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Giants fall flat in Houston, lose 11-2

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Andrew Suarez didn’t have his best stuff, but it didn’t matter because the Giants couldn’t touch Houston’s pitching.

San Francisco Giants  v Houston Astros
Get it!?!?!
Photo by Bob Levey/Getty Images

Remember this is what was supposed to happen. Gerrit Cole was supposed to tear through the Giants, and the Astros were supposed to tear through Andrew Suarez and whoever was sent in to mop up after him.

It’s rare a game turns out exactly how you expect it to. Usually, there’s some sort of variance or surprise even if the result is what you expected. Seemingly mismatched teams will beat or at least threaten to beat their more obviously skilled opponents because the worst major leaguers are still insanely good at their jobs, and the separation of talent is far less at the highest level of baseball. Yadiel Rivera of the Miami Marlins (and a name I had to look up) is about thirteen standard deviations better at baseball than the average person.

The unexpected part of tonight’s game came in the fifth inning when the Giants were able to make Gerrit Cole sweat. It was exactly one drop of sweat, but it was sweat nonetheless.

In the fifth inning, Evan Longoria worked a walk against Cole ahead of Brandon Crawford, the second-best hitting Brandon in baseball. Against his brother-in-law, Crawford poked a dinger into the appropriately named Crawford boxes. It probably would have been a double or an out anywhere else; it had just a 44% hit probability.

This isn’t to poo-poo Crawford’s dinger. It was a glorious dinger. It’s mostly to point out how stupid and fun the Crawford Boxes are.

It makes me wish there were some place at AT&T where one could hit cheap dingers. I’m thinking a hole in the Willie Mays wall, maybe just take out the chain link fencing above the padding in the third arch way. If a batter hits it through there on the fly, it’s a dinger. There would be three homers hit through it a year and Cody Bellinger would hit two of them. They could call it the Belt Loop. I don’t know, I’m just spitballin’ here. I want this mainly for the pitcher reaction gifs.

But I digress.

After Crawford’s homer, Austin Jackson worked a walk and Kelby Tomlinson pushed a bunt to second where Jose Altuve was playing deep to make it first and second with one out.

(I am very much in favor of Tomlinson and other Giants bunting for hits against aggressive shifting.)

This brought up Gorkys Hernandez, the outfield leader in home runs. Unfortunately, Gorkys didn’t gork one out, he gorked one to shortstop for a 6-4-3 double play which ended the inning and the Giants’ best opportunity to make a game of it.

The Astros tacked on four runs the next inning, taking it from “decisive victory” to “blowout.” In blowouts, the only thing you can do (if you can’t change the channel) is look for encouraging signs. Blowouts are great opportunities for back of the ‘pen arms to prove themselves, but Pierce Johnson, Reyes Moronta, and Josh Osich squandered their opportunities to do so.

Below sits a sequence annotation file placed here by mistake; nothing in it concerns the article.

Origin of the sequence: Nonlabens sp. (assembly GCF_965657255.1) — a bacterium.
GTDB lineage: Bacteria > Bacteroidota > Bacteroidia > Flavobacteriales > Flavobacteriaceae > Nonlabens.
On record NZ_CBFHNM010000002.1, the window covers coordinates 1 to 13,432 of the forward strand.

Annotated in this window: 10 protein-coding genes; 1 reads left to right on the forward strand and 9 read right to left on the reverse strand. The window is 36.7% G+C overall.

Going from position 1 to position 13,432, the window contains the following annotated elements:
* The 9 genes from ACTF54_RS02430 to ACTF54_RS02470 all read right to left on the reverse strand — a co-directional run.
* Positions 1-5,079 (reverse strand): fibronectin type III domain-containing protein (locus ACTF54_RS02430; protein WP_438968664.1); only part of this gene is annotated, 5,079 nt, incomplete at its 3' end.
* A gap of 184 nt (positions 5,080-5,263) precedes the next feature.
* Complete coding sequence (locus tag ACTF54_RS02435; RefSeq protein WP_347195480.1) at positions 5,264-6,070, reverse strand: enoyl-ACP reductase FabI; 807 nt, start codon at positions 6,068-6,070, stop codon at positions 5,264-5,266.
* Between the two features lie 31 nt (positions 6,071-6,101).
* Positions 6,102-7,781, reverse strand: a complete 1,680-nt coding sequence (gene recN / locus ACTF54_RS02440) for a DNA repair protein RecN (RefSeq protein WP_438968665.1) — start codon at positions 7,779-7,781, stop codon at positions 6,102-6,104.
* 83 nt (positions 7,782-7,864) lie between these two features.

I feel bad for Johnson. He’s been left it to wear multiple thrashings this season and he was asked to do so again tonight. Johnson was left in the game to pitch against Tony Kemp after walking the bases loaded because Bruce Bochy apparently wanted him to get through the inning and not waste the bullpen. He managed to get him on a sacrifice fly and Moronta came in and immediately let all his inherited runners score. Josh Osich, back from the minors, had a very Osich-like outing.

If you want some encouragement from the bullpen, tonight helps to show that carrying an eight-man bullpen is self-defeating. The Giants clearly don’t have eight capable bullpen arms, so they should just activate Mac Williamson already. Who knows? Maybe Mac Williamson learned a knuckleball in Sacramento.

Perhaps the most encouraging sign from this game happened before the game. The broadcast showed footage from the simulated game Madison Bumgarner pitched today. We got a glimpse of Bumgarner pitching against two (technically speaking) major league hitters: Gregor Blanco and Miguel Gomez. It’s a reminder that Madison Bumgarner is close to returning and the Giants will soon have a starter in their rotation that isn’t a huge question mark.

Andrew Suarez has shown glimmers of the pitcher the Giants think/hope he can become. His strikeout-to-walk ratio of 5.60 coming into tonight was the best on the team. He had a great start in Atlanta where he went 5.1 innings without giving up a run.

Aside from that day, the results just haven’t been there. In his last three outings, including tonight, he’s given up 5 runs, 4 runs, and 5 runs giving him a 5.68 ERA. FIP and xFIP think he’s been average to good and the holistic DRA thinks he’ll be a run and a half better than he has been.

Suarez wasn’t fooling the Astros, though. Out of 68 pitches he got just three whiffs, two on the slider and one on the fastball. It’s hard to tempt hitters into swinging when a pitcher isn’t throwing in the strike zone, however. Suarez threw just 54% strikes and he would have walked more than two batters if the Astros weren’t destroying his pitches in the zone.

But hey, Suarez didn’t give up any dingers, so he made one step in the right direction despite takings two steps back.

The Giants will try again tomorrow with Jeff Samardzija against Justin Verlander. Somehow, Verlander has been even better and Samardzija has been even worse.